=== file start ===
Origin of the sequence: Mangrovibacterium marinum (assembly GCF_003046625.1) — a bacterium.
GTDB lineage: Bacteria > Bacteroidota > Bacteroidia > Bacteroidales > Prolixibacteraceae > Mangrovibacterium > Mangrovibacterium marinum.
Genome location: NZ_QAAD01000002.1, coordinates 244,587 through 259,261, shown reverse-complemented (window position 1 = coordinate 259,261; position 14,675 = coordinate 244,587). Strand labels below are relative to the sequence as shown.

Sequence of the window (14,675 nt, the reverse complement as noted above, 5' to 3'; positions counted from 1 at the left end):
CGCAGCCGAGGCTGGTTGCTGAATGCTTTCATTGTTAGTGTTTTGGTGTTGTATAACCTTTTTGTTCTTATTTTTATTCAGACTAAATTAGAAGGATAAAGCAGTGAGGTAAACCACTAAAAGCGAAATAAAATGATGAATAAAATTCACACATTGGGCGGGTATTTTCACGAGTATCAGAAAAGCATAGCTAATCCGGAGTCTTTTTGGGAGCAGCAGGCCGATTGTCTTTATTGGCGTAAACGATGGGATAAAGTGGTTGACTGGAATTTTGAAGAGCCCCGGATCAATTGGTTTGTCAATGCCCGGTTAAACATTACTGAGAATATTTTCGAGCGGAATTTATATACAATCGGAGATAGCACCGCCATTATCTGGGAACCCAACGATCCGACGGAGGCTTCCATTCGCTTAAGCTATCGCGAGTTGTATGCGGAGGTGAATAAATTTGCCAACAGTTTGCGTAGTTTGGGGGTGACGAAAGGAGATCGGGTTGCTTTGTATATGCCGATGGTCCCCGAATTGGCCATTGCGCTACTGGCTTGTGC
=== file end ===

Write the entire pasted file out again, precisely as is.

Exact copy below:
Origin of the sequence: Mangrovibacterium marinum (assembly GCF_003046625.1) — a bacterium.
GTDB lineage: Bacteria > Bacteroidota > Bacteroidia > Bacteroidales > Prolixibacteraceae > Mangrovibacterium > Mangrovibacterium marinum.
Genome location: NZ_QAAD01000002.1, coordinates 244,587 through 259,261, shown reverse-complemented (window position 1 = coordinate 259,261; position 14,675 = coordinate 244,587). Strand labels below are relative to the sequence as shown.

Sequence of the window (14,675 nt, the reverse complement as noted above, 5' to 3'; positions counted from 1 at the left end):
CGCAGCCGAGGCTGGTTGCTGAATGCTTTCATTGTTAGTGTTTTGGTGTTGTATAACCTTTTTGTTCTTATTTTTATTCAGACTAAATTAGAAGGATAAAGCAGTGAGGTAAACCACTAAAAGCGAAATAAAATGATGAATAAAATTCACACATTGGGCGGGTATTTTCACGAGTATCAGAAAAGCATAGCTAATCCGGAGTCTTTTTGGGAGCAGCAGGCCGATTGTCTTTATTGGCGTAAACGATGGGATAAAGTGGTTGACTGGAATTTTGAAGAGCCCCGGATCAATTGGTTTGTCAATGCCCGGTTAAACATTACTGAGAATATTTTCGAGCGGAATTTATATACAATCGGAGATAGCACCGCCATTATCTGGGAACCCAACGATCCGACGGAGGCTTCCATTCGCTTAAGCTATCGCGAGTTGTATGCGGAGGTGAATAAATTTGCCAACAGTTTGCGTAGTTTGGGGGTGACGAAAGGAGATCGGGTTGCTTTGTATATGCCGATGGTCCCCGAATTGGCCATTGCGCTACTGGCTTGTGC